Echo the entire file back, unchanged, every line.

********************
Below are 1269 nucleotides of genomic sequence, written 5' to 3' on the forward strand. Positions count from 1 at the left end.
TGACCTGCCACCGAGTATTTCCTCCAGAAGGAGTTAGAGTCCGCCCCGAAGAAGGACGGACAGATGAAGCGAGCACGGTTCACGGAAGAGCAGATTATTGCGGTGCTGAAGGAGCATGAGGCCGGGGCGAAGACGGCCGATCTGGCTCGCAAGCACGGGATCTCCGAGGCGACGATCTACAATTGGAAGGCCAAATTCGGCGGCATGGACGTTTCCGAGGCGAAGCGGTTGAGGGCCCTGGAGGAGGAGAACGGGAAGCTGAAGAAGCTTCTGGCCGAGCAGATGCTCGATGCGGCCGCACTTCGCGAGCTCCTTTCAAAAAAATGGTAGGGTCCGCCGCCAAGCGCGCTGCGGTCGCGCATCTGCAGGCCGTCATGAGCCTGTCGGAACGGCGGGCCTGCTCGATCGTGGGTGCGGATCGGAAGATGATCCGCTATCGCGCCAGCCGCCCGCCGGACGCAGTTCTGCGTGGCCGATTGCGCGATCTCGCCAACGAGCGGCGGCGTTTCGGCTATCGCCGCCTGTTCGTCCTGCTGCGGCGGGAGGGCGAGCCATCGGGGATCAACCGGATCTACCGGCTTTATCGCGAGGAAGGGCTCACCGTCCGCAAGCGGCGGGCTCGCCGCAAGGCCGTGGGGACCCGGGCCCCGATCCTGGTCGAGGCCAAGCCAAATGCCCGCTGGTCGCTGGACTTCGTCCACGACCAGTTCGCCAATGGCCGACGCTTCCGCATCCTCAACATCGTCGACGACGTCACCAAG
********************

Below are 1269 nucleotides of genomic sequence, written 5' to 3' on the forward strand. Positions count from 1 at the left end.
TGACCTGCCACCGAGTATTTCCTCCAGAAGGAGTTAGAGTCCGCCCCGAAGAAGGACGGACAGATGAAGCGAGCACGGTTCACGGAAGAGCAGATTATTGCGGTGCTGAAGGAGCATGAGGCCGGGGCGAAGACGGCCGATCTGGCTCGCAAGCACGGGATCTCCGAGGCGACGATCTACAATTGGAAGGCCAAATTCGGCGGCATGGACGTTTCCGAGGCGAAGCGGTTGAGGGCCCTGGAGGAGGAGAACGGGAAGCTGAAGAAGCTTCTGGCCGAGCAGATGCTCGATGCGGCCGCACTTCGCGAGCTCCTTTCAAAAAAATGGTAGGGTCCGCCGCCAAGCGCGCTGCGGTCGCGCATCTGCAGGCCGTCATGAGCCTGTCGGAACGGCGGGCCTGCTCGATCGTGGGTGCGGATCGGAAGATGATCCGCTATCGCGCCAGCCGCCCGCCGGACGCAGTTCTGCGTGGCCGATTGCGCGATCTCGCCAACGAGCGGCGGCGTTTCGGCTATCGCCGCCTGTTCGTCCTGCTGCGGCGGGAGGGCGAGCCATCGGGGATCAACCGGATCTACCGGCTTTATCGCGAGGAAGGGCTCACCGTCCGCAAGCGGCGGGCTCGCCGCAAGGCCGTGGGGACCCGGGCCCCGATCCTGGTCGAGGCCAAGCCAAATGCCCGCTGGTCGCTGGACTTCGTCCACGACCAGTTCGCCAATGGCCGACGCTTCCGCATCCTCAACATCGTCGACGACGTCACCAAG